More news on the problems Tabcorp is having with its new wagering system in NSW outlets.
The rollout of its Bravo system, the one used in the Victorian TAB outlets, has been halted to allow software engineers to tinker with it to improve its abysmal performance.
Bravo is the software program which processes bets and it has not done well in NSW.
Besides not printing the name of the horse in every bet, it only allows one “standout” bet in multiples such as quinellas (first and second in exact order). Under the old system you could nominate more horses as a stand out and combine them with other choices.
It has also changed the language of betting: replacing the world “standout” with a concept known as a “roving banker”. Are Victorians really that barking mad they would not understand the accepted terminology in NSW wagering?
It is a change that has upset and confused NSW punters, some of whom are old enough to remember the joys of the friendly SP bloke in the back bar!
Bravo is at the heart of the processing of bets in the Victorian TAB. Its introduction in NSW was highlighted in Tabcorp’s takeover documents for the TAB Holdings bid four years ago. It has taken that long for the slumbering management to get around to making the introduction.
Here’s what Tabcorp said in its takeover documents for the NSW TAB:
TABCORP intends to consolidate the wagering information technology operations of Tab and TABCORP over a three year period onto a consolidated wagering information technology platform.
Subject to a review of Tab’s wagering host system, TABCORP intends to utilise TABCORP’s existing internally developed Bravo wagering software for this purpose. As a part of this process, some software development for the existing Tab terminals will be undertaken.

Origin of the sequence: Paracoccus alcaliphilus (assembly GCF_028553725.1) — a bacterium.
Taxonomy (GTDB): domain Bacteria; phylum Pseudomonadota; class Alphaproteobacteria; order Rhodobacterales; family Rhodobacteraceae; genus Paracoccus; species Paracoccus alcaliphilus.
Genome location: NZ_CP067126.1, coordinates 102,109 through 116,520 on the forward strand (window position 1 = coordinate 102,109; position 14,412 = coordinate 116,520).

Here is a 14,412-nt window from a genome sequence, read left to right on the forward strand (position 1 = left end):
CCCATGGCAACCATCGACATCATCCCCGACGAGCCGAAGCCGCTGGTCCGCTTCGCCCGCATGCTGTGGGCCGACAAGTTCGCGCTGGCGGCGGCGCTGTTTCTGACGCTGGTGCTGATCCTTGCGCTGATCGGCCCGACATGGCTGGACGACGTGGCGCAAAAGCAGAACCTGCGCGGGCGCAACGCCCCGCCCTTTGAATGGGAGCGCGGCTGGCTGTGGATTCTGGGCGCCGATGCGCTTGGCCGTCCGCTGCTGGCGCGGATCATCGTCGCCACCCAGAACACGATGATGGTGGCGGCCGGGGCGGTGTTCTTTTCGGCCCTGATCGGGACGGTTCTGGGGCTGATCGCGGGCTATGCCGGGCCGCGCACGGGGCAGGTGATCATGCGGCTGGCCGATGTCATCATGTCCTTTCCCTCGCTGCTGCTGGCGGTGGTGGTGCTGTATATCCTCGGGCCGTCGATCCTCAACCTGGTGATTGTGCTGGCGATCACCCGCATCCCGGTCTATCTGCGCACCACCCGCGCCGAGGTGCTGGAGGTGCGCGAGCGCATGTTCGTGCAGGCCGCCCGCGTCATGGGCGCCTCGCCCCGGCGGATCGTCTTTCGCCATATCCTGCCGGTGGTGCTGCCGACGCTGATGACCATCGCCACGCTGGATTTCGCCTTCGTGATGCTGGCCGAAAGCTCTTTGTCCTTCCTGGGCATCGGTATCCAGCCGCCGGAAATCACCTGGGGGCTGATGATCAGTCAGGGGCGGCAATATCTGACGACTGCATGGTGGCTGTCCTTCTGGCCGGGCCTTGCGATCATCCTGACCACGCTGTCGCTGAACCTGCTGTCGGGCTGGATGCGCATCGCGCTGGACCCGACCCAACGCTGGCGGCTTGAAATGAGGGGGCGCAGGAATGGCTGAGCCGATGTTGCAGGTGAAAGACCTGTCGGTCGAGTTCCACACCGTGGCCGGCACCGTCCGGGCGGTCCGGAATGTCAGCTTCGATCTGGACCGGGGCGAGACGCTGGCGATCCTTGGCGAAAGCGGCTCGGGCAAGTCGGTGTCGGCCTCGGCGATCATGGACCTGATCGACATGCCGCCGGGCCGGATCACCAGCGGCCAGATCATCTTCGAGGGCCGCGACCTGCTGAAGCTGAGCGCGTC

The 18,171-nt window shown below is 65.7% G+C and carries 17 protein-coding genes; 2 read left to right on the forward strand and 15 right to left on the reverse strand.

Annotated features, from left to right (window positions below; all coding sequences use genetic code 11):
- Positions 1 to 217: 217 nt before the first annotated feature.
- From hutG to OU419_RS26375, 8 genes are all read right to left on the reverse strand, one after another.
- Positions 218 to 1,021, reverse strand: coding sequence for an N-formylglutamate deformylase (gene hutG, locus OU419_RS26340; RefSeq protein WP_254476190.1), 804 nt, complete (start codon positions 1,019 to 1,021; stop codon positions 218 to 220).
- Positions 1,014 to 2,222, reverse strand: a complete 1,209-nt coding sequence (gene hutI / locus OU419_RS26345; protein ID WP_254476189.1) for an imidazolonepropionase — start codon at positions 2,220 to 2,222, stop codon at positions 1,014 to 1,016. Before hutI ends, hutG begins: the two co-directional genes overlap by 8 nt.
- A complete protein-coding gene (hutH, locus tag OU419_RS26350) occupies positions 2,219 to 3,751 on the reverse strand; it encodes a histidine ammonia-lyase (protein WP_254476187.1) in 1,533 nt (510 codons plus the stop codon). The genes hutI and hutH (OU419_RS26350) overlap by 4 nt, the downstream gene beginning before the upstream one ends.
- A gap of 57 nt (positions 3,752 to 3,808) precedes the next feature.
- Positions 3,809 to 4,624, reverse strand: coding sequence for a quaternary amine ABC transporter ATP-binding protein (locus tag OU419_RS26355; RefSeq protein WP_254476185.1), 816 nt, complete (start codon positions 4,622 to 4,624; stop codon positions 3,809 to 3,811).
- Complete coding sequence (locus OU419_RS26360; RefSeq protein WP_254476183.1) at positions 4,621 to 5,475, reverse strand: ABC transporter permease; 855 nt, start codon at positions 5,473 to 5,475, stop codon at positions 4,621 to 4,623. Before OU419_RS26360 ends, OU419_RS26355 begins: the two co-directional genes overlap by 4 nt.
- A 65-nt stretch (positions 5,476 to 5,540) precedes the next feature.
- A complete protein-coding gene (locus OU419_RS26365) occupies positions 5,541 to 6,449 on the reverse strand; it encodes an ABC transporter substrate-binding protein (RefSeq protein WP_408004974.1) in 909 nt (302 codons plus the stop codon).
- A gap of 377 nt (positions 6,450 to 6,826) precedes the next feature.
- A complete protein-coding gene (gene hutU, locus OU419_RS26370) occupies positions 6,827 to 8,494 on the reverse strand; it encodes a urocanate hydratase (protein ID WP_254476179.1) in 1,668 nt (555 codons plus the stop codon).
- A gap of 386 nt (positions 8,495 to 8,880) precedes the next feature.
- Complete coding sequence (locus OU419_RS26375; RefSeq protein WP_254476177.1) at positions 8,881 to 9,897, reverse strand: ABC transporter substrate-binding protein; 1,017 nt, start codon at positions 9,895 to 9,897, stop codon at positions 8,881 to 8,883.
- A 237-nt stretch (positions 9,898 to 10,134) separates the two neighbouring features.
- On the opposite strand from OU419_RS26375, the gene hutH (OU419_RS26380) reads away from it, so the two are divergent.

The approval of the New South Wales Department of Gaming and Racing will be required in order to migrate Tab to the Bravo wagering software.
But that wasn’t the story and Tabcorp was silent for three years until the company went off the rails in the closing months of 2006 and this continued into the current financial year, resulting in the 21% drop in earnings and the departure of Matthew Slatter as CEO.
Part of the problem was the poor returns from the NSW TAB and the company undertaking a $50 million three year upgrade plan. Funny, that was supposed to happen after the takeover was bedded down and be in place by now.
In late March, after Slatter left, the stand-in boss, Elmer Funke Kupper made a major presentation on fixing up the problems and the joys of casinos and wagering.
Here’s what he said about NSW:
Finalise integration between NSW and VIC: System integration Sept. 2006; retail implementation in NSW by July 2007; took longer and cost more to deliver; adverse P&L and customer impact; Improved platform to deliver product (Flexi, First 4) and channels (self service).
Nope, the Bravo system is on hold as is the integration of the two state-based systems.
No wonder the likes of PBL and Macquarie Bank are sniffing around.
PBL is hamstrung because it can’t own any other gaming or gambling business in Victoria because it owns Crown. The Star City and Queensland Casinos would be its targets but not the NSW TAB which really needs to be linked into Victoria.
Tattersall’s might want to bid but it has just paid half a billion for the Golden casket in Queensland, has joined Macquarie Bank in spending around $120 million buying a gaming group in Britain, and has to renew its Victorian lotteries licence next year which will cost an awful lot of money.
Tabcorp has to renew its NSW licence for Star City this year, which will cost money if it is successful and hang on to its Victorian wagering licence which although due in 2012, the Victorian Government wants it fixed up as soon as possible.